The weather outside is frightful, no relief in sight


While the East coast swelters in record heat, the Midwest ducks for cover, and Arizona is under fire, the West has another problem.

It’s damn cold.

In other words, no, it’s not your imagination that things out there are outright weird, weather wise, for this time of year.

Mammoth hasn’t yet hit 70 degrees once this year, something that generally happens around May 17 on average, according to Reno-based National Weather Service meteorologist Jim Wallmann. Not only that, but it’s not going to reach that mark any time soon, maybe as far out as two more weeks.

Mammoth hit its warmest day of the year so far on May 13 – 68 degrees. After that, temperatures headed back to the low 60s, then even further down to the 50s and 40s and this week, below freezing.

“You will see it gradually warming up by the middle of the month, but before that, you’ve got another snowstorm headed your way as soon as this coming weekend,” he said. “And it won’t warm up even then to the normal temperature for this time of year.”

That puts the first hope of summertime temps and weather about a month behind normal.

Even in Reno, where it’s typically in the high 80s by now, Wallmann said he woke to snow “in the middle of the day!” – when he went home for lunch.

“It kind of freaked me out,” he said with a laugh. “It’s not that we, and Mammoth, don’t get snow in June. We do. But it’s usually just a quick storm, surrounded by normal warm temperatures overall.”
Wallmann said this spring’s cold and snowy weather is definitely unusual, although not unprecedented. In 1995 and again in 1998, the Mammoth area experienced a similar spring, although both were warmer overall and both ended sooner. Even last year, May was unusually cold, almost as cold as this year. The difference again, is that it ended sooner, by the first day or two of June, Wallmann said.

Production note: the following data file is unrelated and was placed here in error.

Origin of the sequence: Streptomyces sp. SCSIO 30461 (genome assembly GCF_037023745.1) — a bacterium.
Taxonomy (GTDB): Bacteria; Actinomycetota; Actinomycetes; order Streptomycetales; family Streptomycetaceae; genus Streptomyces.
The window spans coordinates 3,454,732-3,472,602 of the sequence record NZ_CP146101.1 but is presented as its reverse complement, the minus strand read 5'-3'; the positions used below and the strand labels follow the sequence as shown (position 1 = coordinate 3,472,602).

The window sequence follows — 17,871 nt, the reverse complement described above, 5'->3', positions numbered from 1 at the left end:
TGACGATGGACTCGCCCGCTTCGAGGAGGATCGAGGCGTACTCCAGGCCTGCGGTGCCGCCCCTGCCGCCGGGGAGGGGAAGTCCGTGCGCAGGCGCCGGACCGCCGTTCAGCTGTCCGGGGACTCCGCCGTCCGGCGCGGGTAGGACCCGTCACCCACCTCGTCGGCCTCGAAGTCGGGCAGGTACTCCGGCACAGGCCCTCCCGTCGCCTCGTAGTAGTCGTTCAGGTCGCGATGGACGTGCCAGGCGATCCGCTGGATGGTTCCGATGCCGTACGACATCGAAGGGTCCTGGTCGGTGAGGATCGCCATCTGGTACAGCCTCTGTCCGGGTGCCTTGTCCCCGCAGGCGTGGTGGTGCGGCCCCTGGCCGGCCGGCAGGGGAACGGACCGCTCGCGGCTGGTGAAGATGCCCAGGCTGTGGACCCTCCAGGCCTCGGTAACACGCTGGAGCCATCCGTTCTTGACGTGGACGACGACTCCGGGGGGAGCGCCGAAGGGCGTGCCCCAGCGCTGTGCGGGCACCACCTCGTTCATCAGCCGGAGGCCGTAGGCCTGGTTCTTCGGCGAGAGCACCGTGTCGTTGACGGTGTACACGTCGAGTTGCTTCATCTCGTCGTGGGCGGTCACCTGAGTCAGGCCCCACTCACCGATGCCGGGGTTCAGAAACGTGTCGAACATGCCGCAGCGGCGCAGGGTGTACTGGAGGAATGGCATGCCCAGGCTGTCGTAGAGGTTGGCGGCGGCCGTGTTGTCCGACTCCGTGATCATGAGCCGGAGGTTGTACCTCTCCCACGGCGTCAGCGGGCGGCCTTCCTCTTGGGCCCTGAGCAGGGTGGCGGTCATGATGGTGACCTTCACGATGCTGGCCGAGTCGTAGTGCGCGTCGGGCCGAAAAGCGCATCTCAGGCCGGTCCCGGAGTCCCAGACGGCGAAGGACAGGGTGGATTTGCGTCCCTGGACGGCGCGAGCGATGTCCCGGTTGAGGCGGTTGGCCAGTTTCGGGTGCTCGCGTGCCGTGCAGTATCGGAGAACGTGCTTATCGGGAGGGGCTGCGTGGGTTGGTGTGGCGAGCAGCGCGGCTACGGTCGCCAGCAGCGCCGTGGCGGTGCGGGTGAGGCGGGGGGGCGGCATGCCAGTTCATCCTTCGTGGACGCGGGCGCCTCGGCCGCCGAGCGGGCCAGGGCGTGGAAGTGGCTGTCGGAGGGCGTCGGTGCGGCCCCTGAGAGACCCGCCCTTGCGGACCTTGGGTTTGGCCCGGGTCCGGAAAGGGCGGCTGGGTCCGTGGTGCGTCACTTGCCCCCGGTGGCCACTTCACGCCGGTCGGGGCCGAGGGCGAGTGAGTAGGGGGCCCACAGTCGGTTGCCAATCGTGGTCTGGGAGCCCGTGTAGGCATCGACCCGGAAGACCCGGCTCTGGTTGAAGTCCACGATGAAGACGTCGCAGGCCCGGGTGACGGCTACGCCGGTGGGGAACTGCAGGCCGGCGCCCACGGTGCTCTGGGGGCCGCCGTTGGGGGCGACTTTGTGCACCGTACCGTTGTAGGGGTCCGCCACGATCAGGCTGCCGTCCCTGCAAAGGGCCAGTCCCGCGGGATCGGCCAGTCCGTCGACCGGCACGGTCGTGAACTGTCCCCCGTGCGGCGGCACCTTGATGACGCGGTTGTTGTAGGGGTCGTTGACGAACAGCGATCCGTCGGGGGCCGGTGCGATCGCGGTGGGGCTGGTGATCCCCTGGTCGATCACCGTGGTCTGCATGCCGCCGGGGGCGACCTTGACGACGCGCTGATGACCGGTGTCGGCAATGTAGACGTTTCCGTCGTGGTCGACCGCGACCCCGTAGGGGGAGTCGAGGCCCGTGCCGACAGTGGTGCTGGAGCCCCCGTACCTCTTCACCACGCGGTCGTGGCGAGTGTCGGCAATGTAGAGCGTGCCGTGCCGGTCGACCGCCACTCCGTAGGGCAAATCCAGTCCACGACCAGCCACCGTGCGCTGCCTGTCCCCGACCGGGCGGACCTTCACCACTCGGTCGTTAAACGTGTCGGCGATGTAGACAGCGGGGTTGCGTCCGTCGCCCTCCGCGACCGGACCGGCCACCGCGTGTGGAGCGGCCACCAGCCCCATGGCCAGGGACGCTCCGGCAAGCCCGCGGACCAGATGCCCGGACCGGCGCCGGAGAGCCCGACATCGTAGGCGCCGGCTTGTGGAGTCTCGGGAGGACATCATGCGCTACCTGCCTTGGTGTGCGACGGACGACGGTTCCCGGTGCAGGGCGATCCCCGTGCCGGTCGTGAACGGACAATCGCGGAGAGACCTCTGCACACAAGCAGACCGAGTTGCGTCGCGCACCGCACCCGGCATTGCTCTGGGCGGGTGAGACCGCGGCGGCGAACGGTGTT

The culprit this year is the jet stream, a huge mass of air about six miles above the earth’s surface and about 200 miles wide. The jet stream hangs out up there wherever the temperature gradients between the earth’s surface and the air mass above it are the strongest.

For reasons meteorologists are not quite clear about, the jet stream has remained far south of where it normally is, as far south as Southern California. Normally, it would be close to the Canadian border, Wallmann said.

“Normally, it only drops as far south as southern Oregon this time of year, if even that, not all the way down into California,” he said.
The end result is that the normal high-pressure ridge that builds up over the Southwest hasn’t taken hold yet, although Wallmann said there are finally signs that Phoenix might begins to see its normal 100 degree temperatures.

“The high pressure ridge is finally beginning to form and it will slowly move its way north and west (toward us)” he said.

The other side of the coin is that after 10 months of snow (it began snowing in September in Mammoth), when summer does come it will be very abrupt.

“It will be like hitting a switch,” Wallmann said.
That will be great for winter-weary residents. Imagine not having to wear fleece-lined boots in June, or sitting out on your porch without a down coat on.

It might not be so great for snowmelt and the flooding that could accompany rapid runoff.

“At many places were we measure snow depth, there is still as much snow as there normally is April 1 (typically the highest snow depth of the year),” he said.

Normally, the snow begins to melt off after that point, giving the mountains two good months of slow, gradual warming before the June heat hits. This year, that has not happened and if the temperatures climb abruptly, as meteorologists expect, flooding is a very real concern for the Eastern Sierra.